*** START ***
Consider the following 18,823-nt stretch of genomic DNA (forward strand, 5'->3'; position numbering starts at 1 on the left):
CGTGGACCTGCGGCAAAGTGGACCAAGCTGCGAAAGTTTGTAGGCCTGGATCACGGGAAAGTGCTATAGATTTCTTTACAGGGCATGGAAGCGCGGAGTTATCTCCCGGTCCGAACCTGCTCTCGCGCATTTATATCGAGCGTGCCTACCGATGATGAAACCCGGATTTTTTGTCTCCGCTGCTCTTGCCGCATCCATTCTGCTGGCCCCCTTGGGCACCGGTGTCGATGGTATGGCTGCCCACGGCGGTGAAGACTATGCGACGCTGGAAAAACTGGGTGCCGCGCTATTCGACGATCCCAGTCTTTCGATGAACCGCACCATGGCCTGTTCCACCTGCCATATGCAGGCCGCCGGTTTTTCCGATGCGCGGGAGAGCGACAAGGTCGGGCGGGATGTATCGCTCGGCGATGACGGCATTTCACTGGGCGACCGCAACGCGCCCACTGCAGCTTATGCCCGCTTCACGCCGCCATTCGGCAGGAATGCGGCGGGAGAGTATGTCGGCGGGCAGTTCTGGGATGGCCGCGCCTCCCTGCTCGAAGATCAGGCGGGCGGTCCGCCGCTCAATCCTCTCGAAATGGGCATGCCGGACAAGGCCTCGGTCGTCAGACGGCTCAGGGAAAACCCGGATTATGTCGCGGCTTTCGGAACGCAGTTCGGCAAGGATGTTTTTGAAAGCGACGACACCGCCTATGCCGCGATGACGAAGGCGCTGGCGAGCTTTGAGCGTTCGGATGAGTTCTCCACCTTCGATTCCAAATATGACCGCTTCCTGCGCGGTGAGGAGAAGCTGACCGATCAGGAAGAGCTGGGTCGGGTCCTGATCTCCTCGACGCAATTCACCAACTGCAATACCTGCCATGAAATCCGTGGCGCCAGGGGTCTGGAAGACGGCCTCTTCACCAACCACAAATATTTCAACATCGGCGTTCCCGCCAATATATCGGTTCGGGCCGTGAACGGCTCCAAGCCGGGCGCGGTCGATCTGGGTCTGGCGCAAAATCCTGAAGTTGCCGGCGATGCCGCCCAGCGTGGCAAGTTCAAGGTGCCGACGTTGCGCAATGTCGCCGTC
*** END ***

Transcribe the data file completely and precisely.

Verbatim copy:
Consider the following 18,823-nt stretch of genomic DNA (forward strand, 5'->3'; position numbering starts at 1 on the left):
CGTGGACCTGCGGCAAAGTGGACCAAGCTGCGAAAGTTTGTAGGCCTGGATCACGGGAAAGTGCTATAGATTTCTTTACAGGGCATGGAAGCGCGGAGTTATCTCCCGGTCCGAACCTGCTCTCGCGCATTTATATCGAGCGTGCCTACCGATGATGAAACCCGGATTTTTTGTCTCCGCTGCTCTTGCCGCATCCATTCTGCTGGCCCCCTTGGGCACCGGTGTCGATGGTATGGCTGCCCACGGCGGTGAAGACTATGCGACGCTGGAAAAACTGGGTGCCGCGCTATTCGACGATCCCAGTCTTTCGATGAACCGCACCATGGCCTGTTCCACCTGCCATATGCAGGCCGCCGGTTTTTCCGATGCGCGGGAGAGCGACAAGGTCGGGCGGGATGTATCGCTCGGCGATGACGGCATTTCACTGGGCGACCGCAACGCGCCCACTGCAGCTTATGCCCGCTTCACGCCGCCATTCGGCAGGAATGCGGCGGGAGAGTATGTCGGCGGGCAGTTCTGGGATGGCCGCGCCTCCCTGCTCGAAGATCAGGCGGGCGGTCCGCCGCTCAATCCTCTCGAAATGGGCATGCCGGACAAGGCCTCGGTCGTCAGACGGCTCAGGGAAAACCCGGATTATGTCGCGGCTTTCGGAACGCAGTTCGGCAAGGATGTTTTTGAAAGCGACGACACCGCCTATGCCGCGATGACGAAGGCGCTGGCGAGCTTTGAGCGTTCGGATGAGTTCTCCACCTTCGATTCCAAATATGACCGCTTCCTGCGCGGTGAGGAGAAGCTGACCGATCAGGAAGAGCTGGGTCGGGTCCTGATCTCCTCGACGCAATTCACCAACTGCAATACCTGCCATGAAATCCGTGGCGCCAGGGGTCTGGAAGACGGCCTCTTCACCAACCACAAATATTTCAACATCGGCGTTCCCGCCAATATATCGGTTCGGGCCGTGAACGGCTCCAAGCCGGGCGCGGTCGATCTGGGTCTGGCGCAAAATCCTGAAGTTGCCGGCGATGCCGCCCAGCGTGGCAAGTTCAAGGTGCCGACGTTGCGCAATGTCGCCGTC